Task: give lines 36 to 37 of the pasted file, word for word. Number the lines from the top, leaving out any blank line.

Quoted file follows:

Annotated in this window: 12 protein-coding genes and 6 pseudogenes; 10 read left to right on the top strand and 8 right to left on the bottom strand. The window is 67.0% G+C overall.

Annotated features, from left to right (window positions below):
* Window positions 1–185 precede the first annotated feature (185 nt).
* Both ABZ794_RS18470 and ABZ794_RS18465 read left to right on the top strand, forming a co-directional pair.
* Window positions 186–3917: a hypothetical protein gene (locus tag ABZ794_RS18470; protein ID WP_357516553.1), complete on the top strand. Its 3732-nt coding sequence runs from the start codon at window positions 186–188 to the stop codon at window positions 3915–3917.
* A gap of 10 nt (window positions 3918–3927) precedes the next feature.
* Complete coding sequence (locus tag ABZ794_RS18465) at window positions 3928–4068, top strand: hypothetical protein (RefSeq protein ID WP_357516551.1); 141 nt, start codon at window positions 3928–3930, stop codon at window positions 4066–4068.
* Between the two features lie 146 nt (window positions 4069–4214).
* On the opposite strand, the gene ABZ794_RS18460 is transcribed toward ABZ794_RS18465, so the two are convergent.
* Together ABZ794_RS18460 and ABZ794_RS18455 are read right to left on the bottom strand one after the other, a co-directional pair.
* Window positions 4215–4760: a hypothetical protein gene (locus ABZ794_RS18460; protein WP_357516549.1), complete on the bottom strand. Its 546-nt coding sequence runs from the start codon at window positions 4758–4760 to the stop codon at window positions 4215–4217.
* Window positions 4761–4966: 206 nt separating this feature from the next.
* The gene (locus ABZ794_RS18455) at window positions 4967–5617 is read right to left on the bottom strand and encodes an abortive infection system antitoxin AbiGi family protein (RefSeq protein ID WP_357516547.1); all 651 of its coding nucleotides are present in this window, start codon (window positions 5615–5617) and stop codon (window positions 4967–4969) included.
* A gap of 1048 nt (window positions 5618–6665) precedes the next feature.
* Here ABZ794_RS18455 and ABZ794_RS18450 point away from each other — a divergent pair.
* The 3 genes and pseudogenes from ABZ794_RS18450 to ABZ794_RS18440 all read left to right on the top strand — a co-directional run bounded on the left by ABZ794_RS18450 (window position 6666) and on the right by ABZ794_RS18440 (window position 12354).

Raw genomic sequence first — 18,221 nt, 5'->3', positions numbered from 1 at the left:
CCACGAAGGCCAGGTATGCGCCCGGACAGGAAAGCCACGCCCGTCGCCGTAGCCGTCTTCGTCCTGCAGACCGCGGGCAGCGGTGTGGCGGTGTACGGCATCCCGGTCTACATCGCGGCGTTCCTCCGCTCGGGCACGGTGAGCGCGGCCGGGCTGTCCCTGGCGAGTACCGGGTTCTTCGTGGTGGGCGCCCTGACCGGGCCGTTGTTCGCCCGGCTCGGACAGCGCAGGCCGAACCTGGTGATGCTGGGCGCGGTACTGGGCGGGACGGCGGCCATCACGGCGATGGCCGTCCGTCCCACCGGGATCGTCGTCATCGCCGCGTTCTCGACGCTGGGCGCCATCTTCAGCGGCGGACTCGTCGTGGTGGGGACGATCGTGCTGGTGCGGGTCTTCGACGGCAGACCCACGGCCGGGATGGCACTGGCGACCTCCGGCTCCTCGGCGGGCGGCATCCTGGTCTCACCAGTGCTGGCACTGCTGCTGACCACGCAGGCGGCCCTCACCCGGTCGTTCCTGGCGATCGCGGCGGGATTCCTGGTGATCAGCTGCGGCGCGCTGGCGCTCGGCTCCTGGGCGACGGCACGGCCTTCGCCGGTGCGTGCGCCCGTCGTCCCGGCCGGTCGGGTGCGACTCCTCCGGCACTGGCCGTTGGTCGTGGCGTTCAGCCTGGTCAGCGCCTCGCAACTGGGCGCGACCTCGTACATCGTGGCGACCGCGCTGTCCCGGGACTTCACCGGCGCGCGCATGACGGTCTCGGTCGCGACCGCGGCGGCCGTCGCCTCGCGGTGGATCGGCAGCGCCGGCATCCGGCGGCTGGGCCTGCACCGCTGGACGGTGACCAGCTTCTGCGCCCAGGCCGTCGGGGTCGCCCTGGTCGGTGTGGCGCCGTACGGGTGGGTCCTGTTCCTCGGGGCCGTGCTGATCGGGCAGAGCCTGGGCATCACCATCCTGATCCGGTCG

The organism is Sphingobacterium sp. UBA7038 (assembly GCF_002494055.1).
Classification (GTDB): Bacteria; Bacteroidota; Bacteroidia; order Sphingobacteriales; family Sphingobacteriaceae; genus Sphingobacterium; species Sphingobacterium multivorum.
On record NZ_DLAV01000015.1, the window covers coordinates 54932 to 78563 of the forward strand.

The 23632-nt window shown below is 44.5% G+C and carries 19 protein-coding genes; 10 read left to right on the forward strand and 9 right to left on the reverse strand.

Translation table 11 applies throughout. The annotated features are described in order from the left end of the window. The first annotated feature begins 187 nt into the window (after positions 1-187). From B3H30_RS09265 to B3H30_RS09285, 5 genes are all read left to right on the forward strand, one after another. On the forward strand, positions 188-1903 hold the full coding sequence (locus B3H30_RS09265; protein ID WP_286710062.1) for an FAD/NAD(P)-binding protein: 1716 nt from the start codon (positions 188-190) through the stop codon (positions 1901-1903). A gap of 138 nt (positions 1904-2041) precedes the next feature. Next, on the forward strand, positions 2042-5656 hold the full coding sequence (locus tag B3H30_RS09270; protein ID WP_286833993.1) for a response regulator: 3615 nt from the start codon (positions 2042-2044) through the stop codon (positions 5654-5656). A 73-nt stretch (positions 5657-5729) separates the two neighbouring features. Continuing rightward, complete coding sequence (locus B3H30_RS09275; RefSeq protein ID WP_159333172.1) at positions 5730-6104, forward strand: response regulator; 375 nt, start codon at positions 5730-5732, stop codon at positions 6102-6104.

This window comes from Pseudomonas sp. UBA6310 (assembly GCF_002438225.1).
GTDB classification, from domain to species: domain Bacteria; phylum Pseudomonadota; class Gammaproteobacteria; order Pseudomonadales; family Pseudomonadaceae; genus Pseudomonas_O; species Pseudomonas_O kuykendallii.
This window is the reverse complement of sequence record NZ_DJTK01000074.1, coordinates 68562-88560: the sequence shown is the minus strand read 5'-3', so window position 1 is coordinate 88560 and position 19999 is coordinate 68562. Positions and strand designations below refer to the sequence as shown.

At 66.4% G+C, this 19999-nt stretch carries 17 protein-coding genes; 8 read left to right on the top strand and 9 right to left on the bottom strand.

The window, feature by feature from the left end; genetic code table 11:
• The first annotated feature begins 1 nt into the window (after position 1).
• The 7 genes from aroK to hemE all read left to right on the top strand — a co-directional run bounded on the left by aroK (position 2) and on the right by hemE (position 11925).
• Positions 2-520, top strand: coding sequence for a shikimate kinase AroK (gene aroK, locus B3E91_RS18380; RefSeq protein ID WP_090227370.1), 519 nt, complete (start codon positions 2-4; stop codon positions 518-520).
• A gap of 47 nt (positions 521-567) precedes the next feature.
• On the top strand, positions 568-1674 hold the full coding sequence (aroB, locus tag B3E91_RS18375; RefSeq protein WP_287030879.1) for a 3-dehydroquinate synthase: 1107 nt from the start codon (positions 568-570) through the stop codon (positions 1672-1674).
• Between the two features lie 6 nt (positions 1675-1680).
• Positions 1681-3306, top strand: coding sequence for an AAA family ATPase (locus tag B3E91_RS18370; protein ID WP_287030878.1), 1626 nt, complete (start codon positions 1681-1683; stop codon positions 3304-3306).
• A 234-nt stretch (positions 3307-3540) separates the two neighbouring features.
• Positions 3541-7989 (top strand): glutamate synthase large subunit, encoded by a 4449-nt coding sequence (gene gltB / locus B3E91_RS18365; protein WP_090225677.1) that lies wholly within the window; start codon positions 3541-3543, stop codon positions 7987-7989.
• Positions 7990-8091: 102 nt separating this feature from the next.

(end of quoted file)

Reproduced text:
• A 234-nt stretch (positions 3307-3540) separates the two neighbouring features.
• Positions 3541-7989 (top strand): glutamate synthase large subunit, encoded by a 4449-nt coding sequence (gene gltB / locus B3E91_RS18365; protein WP_090225677.1) that lies wholly within the window; start codon positions 3541-3543, stop codon positions 7987-7989.